I played this course in 2011, with some fellow members from Renaissance who were over on a quick visit to the US.
Here's some pics I took; the course is long and challenging. When I played, the views were spectacular.
One of the most expensive clubs to join, here's a piece written in 2006 by The New York Times:
he Untucked Country Club
ALEX WILLIAMSJULY 30, 2006
THE archetypal country club wears its old-money pretensions on its blue-blazered sleeve. Whether it dates back a century or months, its prevailing spirit tends to be the same: aristocratic and genteel. The clubhouse is likely to be august — a shingle-style megacottage or a fake gothic castle — and the dress code steeped in tradition: Men are to wear jackets in the clubhouse, women’s shorts may be only so short, and out on the golf course any guest so impudent as to allow shirttails to flap freely can expect a polite rebuke from an anxious caddy master before the end of the front nine.
Not so at the Bridge, a golf club principally owned by Robert Rubin, a former commodities trader and self-styled maverick, which is nearing completion on the site of the old Bridgehampton Motor Racing Circuit. Here, the prevailing spirit of casual chic seems to owe as much to Malibu as to Greenwich, Conn.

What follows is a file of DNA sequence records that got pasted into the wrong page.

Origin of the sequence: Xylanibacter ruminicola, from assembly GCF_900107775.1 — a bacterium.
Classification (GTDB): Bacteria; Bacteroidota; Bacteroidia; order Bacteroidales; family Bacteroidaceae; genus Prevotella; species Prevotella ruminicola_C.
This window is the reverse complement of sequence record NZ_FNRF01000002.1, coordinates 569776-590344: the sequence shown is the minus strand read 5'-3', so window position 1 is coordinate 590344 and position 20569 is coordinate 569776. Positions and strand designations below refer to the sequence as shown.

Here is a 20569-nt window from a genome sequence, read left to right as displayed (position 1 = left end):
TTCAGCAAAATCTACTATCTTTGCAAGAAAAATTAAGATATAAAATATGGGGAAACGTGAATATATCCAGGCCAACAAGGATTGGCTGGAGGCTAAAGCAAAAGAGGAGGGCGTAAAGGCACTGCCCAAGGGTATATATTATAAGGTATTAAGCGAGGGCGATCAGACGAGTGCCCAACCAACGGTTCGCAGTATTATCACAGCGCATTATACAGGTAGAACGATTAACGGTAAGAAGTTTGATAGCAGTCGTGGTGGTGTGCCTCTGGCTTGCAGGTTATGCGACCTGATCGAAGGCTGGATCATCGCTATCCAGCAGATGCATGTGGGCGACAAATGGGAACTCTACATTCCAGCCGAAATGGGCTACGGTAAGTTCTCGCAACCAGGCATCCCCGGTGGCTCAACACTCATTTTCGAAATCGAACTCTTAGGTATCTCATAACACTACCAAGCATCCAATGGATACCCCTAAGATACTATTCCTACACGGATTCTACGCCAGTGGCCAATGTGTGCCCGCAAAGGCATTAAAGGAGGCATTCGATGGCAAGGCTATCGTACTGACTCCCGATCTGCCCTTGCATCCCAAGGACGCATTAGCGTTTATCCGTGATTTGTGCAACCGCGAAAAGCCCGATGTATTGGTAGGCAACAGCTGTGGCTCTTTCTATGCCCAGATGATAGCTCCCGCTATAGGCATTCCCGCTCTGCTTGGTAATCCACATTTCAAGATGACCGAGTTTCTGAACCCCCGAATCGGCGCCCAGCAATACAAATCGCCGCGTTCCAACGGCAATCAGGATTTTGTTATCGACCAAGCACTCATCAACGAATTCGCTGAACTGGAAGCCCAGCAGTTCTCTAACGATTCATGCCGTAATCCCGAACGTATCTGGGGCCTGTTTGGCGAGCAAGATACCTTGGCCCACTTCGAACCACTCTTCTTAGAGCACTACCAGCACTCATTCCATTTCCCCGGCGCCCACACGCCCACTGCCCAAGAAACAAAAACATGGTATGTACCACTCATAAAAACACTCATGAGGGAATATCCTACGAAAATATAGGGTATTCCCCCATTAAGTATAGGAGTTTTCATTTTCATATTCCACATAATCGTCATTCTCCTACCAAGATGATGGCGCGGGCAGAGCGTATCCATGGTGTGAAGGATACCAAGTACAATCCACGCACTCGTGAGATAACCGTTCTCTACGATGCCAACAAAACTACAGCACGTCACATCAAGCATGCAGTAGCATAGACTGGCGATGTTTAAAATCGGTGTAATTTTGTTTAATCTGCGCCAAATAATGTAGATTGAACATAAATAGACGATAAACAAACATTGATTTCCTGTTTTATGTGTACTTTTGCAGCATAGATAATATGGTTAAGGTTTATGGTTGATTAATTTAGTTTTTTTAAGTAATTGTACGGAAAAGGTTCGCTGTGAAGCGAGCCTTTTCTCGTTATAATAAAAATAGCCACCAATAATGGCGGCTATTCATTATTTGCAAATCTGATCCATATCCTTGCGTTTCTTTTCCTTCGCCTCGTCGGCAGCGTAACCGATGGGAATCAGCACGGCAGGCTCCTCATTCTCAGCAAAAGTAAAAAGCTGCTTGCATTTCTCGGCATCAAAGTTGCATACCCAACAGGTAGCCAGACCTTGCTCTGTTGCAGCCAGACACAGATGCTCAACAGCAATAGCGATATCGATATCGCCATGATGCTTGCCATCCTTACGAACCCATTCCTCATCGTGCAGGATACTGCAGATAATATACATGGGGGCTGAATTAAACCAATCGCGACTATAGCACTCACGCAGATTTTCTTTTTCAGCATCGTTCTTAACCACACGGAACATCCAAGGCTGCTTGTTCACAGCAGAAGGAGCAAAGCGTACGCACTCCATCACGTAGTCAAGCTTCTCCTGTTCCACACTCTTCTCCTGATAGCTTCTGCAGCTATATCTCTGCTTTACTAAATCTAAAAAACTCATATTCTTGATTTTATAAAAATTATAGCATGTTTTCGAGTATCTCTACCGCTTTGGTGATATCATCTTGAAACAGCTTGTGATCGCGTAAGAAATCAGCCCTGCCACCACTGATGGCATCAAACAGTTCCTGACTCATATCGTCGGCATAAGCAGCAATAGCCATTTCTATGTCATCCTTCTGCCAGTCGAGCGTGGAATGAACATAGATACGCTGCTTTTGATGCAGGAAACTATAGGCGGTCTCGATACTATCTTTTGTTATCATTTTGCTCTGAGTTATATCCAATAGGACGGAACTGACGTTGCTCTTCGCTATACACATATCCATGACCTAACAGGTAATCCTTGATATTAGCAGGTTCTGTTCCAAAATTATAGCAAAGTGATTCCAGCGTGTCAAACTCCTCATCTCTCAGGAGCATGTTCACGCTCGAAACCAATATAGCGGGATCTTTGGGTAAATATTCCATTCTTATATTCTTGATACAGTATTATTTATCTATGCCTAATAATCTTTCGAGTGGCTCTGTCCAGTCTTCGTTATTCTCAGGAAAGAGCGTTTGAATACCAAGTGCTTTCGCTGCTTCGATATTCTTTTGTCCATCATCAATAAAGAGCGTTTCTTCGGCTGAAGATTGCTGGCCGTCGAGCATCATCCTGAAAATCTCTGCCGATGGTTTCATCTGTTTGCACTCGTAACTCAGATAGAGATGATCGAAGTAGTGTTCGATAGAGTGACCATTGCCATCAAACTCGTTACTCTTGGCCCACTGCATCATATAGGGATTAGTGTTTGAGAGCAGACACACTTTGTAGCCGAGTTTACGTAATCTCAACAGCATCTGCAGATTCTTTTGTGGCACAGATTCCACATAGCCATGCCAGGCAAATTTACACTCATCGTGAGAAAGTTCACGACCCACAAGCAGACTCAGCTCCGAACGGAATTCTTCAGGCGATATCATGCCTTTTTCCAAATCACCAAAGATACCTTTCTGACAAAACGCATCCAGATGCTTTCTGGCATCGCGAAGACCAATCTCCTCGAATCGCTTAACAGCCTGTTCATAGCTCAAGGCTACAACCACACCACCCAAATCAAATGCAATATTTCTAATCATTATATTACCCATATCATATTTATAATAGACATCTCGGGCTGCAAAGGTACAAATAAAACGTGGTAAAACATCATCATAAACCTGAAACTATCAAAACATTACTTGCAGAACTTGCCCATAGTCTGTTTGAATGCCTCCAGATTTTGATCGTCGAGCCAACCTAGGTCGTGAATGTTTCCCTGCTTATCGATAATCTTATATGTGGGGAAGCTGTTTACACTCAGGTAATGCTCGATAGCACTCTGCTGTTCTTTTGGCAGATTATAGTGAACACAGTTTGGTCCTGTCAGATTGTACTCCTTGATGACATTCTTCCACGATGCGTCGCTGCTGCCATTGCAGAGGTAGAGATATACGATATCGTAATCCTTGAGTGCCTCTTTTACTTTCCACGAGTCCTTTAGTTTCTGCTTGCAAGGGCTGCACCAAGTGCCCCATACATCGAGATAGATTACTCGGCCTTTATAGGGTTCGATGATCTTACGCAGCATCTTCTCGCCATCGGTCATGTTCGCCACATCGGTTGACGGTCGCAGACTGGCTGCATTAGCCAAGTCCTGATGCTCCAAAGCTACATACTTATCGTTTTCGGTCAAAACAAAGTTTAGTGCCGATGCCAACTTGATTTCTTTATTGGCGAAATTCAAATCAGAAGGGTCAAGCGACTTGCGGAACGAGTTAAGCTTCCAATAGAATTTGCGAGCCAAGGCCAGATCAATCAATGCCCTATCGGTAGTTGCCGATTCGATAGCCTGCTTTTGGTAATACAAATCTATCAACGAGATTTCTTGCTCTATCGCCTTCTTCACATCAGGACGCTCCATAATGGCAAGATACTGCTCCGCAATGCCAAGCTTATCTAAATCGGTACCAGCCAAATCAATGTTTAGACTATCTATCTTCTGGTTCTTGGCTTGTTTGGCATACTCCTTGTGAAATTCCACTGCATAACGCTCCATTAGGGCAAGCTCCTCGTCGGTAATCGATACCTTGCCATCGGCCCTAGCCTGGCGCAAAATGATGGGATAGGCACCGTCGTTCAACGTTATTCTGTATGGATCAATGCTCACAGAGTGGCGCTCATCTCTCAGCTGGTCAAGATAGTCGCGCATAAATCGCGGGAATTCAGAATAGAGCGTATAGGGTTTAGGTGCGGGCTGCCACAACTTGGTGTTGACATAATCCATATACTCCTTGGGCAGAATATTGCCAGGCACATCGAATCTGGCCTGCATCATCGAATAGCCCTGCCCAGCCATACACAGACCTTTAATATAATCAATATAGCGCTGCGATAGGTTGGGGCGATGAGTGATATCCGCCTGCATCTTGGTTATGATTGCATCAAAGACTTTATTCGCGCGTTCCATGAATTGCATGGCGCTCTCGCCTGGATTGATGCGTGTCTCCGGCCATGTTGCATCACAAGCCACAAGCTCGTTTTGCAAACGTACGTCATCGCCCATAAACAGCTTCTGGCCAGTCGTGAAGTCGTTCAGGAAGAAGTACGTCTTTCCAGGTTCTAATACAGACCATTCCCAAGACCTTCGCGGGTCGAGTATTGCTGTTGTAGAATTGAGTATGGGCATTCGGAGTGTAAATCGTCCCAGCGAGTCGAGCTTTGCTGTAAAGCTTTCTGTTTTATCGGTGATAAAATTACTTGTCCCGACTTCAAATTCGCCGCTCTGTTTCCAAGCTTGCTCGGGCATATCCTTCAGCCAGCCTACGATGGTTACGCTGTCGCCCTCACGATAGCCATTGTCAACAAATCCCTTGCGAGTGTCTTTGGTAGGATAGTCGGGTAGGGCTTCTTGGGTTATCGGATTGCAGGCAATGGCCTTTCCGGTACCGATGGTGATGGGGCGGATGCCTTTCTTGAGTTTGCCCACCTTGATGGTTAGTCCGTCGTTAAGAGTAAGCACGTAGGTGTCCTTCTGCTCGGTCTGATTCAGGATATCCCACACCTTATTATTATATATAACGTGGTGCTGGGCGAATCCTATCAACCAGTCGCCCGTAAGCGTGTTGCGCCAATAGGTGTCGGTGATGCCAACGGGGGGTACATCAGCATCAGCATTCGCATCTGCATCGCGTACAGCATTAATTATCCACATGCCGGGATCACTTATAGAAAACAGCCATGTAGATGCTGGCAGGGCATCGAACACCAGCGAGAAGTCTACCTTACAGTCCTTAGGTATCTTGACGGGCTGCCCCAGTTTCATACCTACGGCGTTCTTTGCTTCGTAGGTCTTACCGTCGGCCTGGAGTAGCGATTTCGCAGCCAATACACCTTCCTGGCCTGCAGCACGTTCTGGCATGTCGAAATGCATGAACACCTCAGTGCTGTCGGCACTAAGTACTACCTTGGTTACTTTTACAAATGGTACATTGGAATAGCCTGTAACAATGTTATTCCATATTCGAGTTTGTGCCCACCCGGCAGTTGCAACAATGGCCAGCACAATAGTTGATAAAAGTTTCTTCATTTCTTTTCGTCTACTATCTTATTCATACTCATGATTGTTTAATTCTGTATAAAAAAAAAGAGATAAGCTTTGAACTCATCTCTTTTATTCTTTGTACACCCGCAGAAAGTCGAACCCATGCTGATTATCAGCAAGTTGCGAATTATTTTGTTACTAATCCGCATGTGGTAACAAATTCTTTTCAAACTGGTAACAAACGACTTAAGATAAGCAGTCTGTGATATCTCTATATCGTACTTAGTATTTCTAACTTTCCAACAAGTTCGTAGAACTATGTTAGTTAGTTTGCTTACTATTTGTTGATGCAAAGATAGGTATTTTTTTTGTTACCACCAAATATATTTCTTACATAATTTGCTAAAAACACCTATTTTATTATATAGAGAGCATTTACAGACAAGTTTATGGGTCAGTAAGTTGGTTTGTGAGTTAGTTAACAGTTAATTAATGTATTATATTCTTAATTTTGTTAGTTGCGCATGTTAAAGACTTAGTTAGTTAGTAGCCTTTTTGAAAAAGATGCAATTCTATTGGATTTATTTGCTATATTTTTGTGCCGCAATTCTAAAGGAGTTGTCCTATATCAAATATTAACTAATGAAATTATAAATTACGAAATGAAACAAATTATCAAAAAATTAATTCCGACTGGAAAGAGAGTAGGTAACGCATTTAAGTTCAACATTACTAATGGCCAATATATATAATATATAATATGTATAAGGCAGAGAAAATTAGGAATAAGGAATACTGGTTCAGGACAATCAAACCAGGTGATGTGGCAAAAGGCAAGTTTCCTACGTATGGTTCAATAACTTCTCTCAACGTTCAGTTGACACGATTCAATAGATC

The clubhouse — glassy and aggressively futuristic — looks more like a contemporary art museum in Berlin, which is not inappropriate, since it will feature, upon its completion this fall, art from Mr. Rubin’s collection. A satirical piece called “Arthur Negro I,” a life-size statue of a black revolutionary in an argyle sweater and plus fours, by Charles McGill, a black artist, will stand in the pro shop.
The 18-hole golf course gets an arty, postmodern treatment: ruins of the old racetrack, including guardrails and flag stations, pop up around the lush fairways. Discarded tires line the cart paths.
And forget about blue blazers. At the Bridge backward ball caps, jeans and even tattoos or face piercings (typically on guests in the music business) attract no steely stares.